The paper bans that.  The paper bans reporters offering opinions on political issues.
But whores do what they want.
And the Iraqi forces in eastern Mosul that she's so concerned about?
MIDDLE EAST MONITOR reports:

Grim footage has emerged from eastern Mosul, supposedly “liberated” from [the Islamic State] control late last month,showing members of the Iraqi Security Forces (ISF) and men who appeared to be from the Shia-dominated Popular Mobilisation Forces (PMF) paramilitary organisation executing unarmed men in the streets.
The footage shows armed Shia militants, who are fighting under the banner of Iraq, dragging a bound and clearly terrified man through the streets. The militants are heard abusing the man, and can be clearly seen beating him as they drag him to his death.
The victim is then placed at gunpoint by two other unarmed men in front of a row of houses, before about a dozen Shia jihadists fighting with the PMF and Iraqi soldiers open fire and gun them down in cold blood.
Even after the men have been shot and are clearly dead, the Iraqi soldiers and Shia militants continue to taunt and curse them, and occasionally other soldiers would walk over to the dead men and beginning firing at their corpses at point blank range. They would also stamp on the heads of the unarmed men, which is a deep sign of disrespect in Arab culture.
“Sadly, we have become accustomed to seeing such violence against people who are likely civilians,” Ahmad Al-Mahmoud, an analyst with the London-based Iraq monitoring group Foreign Relations Bureau of Iraq (FRB), told MEMO. “Even if they are ISIS, they should be tried in transparent and just courts, not shot dead in the middle of the street,” Al-Mahmoud said, using another acronym for the [Islamic State] extremist organisation.



Guess she can't notice that because she's too busy Tweeting about how great she feels walking through the streets of eastern Mosul with her military guides.
Again, it's not about the people in Mosul, apparently, it's about the delights of the fish out of water who decides she's the center of the world because she's a reporter.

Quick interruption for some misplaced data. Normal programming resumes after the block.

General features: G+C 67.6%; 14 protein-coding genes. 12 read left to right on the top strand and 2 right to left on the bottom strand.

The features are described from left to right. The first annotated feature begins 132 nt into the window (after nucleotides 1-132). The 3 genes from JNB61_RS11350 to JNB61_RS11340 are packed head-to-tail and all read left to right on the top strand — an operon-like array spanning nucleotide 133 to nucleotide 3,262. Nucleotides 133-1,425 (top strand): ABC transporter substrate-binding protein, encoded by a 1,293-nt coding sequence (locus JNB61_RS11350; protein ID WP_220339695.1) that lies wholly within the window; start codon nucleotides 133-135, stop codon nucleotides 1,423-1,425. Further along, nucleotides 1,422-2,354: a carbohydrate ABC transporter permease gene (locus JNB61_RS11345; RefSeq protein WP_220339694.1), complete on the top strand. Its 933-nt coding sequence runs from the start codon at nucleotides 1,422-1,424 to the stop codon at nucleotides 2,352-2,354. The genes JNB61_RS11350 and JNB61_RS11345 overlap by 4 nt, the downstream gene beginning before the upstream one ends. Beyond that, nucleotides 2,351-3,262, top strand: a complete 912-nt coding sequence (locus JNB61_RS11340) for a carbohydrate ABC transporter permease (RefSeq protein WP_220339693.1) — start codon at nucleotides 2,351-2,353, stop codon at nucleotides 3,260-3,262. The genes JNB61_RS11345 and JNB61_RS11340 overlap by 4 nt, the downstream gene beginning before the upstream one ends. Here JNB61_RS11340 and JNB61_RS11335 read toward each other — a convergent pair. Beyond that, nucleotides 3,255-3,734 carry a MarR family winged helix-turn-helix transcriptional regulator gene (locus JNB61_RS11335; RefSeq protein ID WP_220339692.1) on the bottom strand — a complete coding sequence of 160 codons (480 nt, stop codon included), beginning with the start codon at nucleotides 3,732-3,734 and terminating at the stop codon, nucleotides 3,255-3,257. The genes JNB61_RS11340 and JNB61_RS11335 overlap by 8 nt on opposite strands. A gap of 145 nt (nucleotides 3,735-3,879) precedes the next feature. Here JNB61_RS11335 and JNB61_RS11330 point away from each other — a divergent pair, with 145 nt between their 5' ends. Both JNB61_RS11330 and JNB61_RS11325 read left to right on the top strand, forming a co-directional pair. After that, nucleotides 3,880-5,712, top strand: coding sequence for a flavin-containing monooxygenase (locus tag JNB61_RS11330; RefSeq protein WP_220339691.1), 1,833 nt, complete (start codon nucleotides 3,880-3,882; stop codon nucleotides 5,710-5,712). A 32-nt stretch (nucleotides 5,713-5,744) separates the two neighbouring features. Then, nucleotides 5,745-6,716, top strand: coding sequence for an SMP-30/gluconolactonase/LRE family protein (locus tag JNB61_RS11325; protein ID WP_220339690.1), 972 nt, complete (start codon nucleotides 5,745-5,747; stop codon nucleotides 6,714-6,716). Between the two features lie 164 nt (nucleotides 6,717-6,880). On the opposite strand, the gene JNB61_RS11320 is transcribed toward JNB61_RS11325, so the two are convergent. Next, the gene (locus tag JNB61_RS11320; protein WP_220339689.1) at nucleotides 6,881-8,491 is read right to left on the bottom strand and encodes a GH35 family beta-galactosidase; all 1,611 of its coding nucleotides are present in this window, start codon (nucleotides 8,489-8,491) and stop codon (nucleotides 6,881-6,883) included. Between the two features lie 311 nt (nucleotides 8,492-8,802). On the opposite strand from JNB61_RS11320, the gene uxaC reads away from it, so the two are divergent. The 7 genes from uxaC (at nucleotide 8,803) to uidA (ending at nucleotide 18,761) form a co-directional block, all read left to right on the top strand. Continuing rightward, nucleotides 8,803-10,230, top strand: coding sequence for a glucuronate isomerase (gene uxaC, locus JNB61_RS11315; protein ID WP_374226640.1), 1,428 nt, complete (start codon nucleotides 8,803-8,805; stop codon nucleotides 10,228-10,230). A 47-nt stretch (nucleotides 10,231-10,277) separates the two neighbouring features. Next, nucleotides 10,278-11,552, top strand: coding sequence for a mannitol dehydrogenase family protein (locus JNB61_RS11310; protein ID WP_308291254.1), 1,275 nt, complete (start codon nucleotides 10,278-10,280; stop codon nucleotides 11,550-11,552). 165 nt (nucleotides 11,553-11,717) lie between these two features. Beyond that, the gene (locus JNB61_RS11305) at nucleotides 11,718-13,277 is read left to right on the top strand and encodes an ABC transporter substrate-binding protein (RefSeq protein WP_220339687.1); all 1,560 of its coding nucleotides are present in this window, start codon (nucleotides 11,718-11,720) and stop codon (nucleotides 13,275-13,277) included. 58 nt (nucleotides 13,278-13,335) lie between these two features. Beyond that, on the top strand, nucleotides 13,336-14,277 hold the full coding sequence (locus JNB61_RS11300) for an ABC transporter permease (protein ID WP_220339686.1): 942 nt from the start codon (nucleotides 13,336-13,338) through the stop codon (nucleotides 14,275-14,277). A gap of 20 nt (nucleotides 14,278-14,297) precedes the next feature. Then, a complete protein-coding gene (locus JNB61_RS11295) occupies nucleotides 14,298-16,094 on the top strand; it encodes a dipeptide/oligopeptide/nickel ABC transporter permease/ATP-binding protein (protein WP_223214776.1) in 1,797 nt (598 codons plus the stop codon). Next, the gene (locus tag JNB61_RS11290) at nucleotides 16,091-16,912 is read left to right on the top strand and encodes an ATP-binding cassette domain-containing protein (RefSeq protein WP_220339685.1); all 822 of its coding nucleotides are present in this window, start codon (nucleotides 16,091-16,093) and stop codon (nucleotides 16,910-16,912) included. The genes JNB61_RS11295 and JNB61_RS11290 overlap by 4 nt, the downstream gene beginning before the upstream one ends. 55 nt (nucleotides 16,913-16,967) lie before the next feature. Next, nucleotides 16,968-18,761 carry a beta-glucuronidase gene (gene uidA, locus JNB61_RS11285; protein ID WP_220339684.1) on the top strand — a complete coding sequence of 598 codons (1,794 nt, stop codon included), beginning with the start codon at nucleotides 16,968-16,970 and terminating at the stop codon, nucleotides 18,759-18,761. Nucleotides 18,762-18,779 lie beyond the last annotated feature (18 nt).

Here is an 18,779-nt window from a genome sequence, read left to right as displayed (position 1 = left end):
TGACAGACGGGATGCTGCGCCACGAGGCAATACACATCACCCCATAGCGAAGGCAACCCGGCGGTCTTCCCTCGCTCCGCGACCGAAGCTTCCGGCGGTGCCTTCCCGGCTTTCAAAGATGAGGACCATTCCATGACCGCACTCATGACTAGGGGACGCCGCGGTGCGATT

Does it matter that she requires a translator?
No.
Apparently not.
Apparently she's just the best reporter there ever was (after failing at poetry) and can be dropped anywhere and, embedded with the Iraqi military, know just what the Iraqi people -- that she doesn't speak to freely -- are thinking.
I would say "The spirit of Judith Miller lives on" but I believe even Judith Miller had more integrity than this piece of trash.
We'll come back to THE TIMES in a minute.
Since we're on the ban, let's not Trudy Rubin (PHILADELPHIA INQUIRER):
As the courts ponder President Trump's ill-advised immigration ban, nothing better illustrates its cruelty and carelessness than its impact on Iraqis who risked their lives to help Americans.
By now you probably know that Trump's claim that a mere 109 visa-holders were affected was nonsense. At least 60,000 U.S. visas were canceled, causing chaos for foreign students, academics, high-tech workers, doctors who serve rural America, family members of U.S. citizens, and tourists. That's beside green-card holders - permanent U.S. residents - who were originally included in the ban (most were eventually permitted to enter).
What you may not know is that the ban included Iraqis who held Special Immigrant Visas (SIV) issued to interpreters who helped the U.S. military. Thank heavens the Trump administration was shamed (and pressed by the Pentagon) into revising that decision. However, that affected relatively few Iraqis, since the SIV program ended in 2014; only 19 such visas were issued during the last three years, according to the State Department (around 500 cases are still in process).
And what you probably don't know is that many other Iraqis who risked their lives helping Americans are still excluded by the ban.